The sport we love should not be prohibitively expensive and the level of enjoyment you experience should not be down to how much cash you spend. It is imperative that good bikes exist at this price point, as they are most people's entry point into road cycling and have the potential to dictate a large chunk of their experience thereafter. The B'Twin wins out, because I was able to forget I was riding a bike that cost just £750 and found myself bombing along country lanes with a smile on my face - and that is what it is all about
Fun to ride!
Wheels could be finished a bit neater
B’Twin is the house brand of Decathlon sports superstores, meaning that it is essentially a direct sales company. This enables it to keep costs down and pass that saving on to the customer.
The frame and fork here are the same as offered on the B’Twin Ultra 720 AF, which recently won the Cycling Weekly best value bike of the year.
This will never happen for me but the sticker is not only a mark of quality but also credibility for a brand that cannot boast the heritage of Specialized and Giant.
Geometry is fairly race orientated and the frame has a smart grey and black paintjob.
What you should look for when buying a £750 bike
Tyres are 25mm, with plenty of clearance for wider rubber. The wheels are B’Twin’s own and perform pretty well, with decent durability and braking.
The only quibble is the surface finish of the wheels, which shows the join of the rim clearly.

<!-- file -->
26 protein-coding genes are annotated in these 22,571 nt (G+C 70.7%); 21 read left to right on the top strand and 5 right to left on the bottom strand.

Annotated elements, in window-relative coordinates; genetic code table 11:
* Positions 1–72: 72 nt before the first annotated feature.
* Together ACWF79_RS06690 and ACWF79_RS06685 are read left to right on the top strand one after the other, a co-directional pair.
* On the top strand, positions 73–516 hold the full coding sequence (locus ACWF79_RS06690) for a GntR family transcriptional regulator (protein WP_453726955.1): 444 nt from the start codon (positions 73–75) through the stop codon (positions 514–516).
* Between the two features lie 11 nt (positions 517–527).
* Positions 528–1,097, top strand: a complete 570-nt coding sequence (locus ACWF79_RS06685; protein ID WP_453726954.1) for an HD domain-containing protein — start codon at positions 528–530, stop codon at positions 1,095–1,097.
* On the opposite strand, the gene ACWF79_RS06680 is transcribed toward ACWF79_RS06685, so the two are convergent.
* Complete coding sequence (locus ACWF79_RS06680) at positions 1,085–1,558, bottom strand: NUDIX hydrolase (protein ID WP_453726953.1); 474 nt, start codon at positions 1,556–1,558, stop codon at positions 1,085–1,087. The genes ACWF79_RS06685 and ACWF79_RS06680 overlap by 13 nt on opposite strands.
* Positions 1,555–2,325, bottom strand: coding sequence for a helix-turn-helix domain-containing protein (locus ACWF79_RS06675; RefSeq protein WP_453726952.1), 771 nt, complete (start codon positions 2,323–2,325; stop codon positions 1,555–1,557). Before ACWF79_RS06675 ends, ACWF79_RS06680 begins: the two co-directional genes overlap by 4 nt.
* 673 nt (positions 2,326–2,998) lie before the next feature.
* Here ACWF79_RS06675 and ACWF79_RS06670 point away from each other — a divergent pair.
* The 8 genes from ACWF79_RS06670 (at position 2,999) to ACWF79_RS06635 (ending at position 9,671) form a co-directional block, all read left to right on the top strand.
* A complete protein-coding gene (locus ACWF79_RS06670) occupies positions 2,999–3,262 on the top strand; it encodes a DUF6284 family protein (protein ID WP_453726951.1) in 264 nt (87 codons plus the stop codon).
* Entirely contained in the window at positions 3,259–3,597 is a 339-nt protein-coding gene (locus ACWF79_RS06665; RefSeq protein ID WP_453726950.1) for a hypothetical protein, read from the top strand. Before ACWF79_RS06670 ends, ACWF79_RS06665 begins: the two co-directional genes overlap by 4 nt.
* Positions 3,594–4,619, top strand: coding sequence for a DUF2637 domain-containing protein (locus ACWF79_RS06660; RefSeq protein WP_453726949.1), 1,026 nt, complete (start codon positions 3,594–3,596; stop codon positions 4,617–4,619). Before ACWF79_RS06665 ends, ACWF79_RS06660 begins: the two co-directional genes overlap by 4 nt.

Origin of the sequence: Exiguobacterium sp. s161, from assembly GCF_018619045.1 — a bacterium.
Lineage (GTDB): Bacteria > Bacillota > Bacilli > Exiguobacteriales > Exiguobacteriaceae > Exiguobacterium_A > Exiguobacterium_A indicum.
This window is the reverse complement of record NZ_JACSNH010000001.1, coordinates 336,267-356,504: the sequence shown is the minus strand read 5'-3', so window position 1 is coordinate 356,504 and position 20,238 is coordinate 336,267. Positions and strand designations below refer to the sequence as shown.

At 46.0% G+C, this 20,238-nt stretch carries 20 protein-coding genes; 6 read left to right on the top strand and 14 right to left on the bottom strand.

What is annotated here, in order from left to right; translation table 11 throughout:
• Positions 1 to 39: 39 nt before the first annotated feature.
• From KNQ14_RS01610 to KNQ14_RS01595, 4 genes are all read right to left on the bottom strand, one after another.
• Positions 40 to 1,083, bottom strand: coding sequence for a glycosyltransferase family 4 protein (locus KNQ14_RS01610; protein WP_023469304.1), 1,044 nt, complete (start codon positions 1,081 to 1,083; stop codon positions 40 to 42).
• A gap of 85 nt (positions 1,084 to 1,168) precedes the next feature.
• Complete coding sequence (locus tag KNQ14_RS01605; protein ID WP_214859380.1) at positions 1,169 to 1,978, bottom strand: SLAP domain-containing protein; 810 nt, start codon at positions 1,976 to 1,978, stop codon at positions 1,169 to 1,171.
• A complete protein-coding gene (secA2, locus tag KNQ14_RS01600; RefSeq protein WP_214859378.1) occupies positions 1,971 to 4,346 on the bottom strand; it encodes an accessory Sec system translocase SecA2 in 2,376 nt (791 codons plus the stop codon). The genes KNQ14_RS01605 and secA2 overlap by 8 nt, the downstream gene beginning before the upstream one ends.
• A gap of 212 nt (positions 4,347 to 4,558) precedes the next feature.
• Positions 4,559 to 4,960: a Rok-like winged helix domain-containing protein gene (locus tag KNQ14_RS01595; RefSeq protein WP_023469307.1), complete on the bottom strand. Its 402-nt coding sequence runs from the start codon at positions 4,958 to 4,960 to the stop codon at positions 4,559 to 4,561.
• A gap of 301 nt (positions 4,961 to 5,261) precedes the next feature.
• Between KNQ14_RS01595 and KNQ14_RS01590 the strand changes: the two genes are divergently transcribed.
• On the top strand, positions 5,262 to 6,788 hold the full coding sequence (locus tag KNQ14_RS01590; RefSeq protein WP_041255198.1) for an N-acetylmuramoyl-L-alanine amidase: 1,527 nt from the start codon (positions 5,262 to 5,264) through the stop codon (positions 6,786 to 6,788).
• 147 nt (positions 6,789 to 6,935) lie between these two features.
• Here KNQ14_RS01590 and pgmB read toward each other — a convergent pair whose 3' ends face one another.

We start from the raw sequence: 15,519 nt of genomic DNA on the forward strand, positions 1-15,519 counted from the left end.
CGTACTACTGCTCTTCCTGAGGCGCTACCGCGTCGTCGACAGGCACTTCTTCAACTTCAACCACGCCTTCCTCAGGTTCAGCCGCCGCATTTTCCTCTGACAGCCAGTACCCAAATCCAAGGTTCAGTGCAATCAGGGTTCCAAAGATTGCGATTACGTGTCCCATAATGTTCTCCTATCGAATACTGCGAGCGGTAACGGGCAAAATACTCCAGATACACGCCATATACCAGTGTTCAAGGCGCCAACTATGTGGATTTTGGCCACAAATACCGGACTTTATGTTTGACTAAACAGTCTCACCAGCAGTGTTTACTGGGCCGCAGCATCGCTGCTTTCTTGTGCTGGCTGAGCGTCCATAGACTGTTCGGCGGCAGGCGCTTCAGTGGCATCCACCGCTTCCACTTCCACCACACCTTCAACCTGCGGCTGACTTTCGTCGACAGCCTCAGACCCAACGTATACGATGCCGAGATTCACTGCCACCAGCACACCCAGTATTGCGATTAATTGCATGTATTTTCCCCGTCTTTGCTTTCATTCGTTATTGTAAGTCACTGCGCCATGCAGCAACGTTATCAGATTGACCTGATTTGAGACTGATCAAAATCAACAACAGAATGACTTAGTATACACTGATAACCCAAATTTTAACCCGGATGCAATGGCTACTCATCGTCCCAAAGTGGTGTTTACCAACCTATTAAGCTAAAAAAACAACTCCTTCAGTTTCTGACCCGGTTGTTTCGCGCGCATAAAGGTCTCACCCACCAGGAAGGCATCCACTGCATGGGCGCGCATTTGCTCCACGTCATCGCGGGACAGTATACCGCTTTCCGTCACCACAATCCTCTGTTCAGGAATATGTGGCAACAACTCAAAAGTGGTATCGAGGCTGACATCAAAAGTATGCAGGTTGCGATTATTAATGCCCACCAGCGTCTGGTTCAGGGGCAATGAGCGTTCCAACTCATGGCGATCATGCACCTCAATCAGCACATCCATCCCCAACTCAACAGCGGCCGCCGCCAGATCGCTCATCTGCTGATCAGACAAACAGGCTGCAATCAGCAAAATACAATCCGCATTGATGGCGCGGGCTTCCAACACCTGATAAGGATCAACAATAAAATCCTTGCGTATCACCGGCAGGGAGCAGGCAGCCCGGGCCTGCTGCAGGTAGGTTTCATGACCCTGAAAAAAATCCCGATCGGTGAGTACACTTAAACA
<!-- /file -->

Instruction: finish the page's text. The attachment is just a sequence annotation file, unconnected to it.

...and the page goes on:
The ride offered by the B'Twin Ultra 700 AF really is impressive. This is without question a bike you can have fun on.
I thoroughly enjoyed riding this bike and felt that it wasn’t holding me back when I put the power down sprinting for signs or up short hills.
If I were looking for a race machine on a budget, save for a wheel upgrade, this would be it. The bottom bracket has been strengthened with a bridge between the chainstays and the frame feels lively.
The 105 direct mount brakes are the best on any bike I've ridden in this price range by far and it’s comfortable too, offering noticeable compliance on poor surfaces.
The B’Twin knocks everything else for six in terms of value for money. Other bikes around this price point really struggle to compete with the 105, 11-speed groupset.
A problem we had with previous B’Twin bikes was that the boxes they came in were terrible. Following feedback, this has been addressed and the packaging much improved, with a special solid bottom to hold the bike securely in place.
It is not just a bike that would be well suited to beginners. The risk of crashing and cracking your prized carbon frame is a cloud that hangs over many an amateur racer. Upgrading the wheels would render the B’Twin ideal for those wanting a solid bike for their first season of road or criterium racing.
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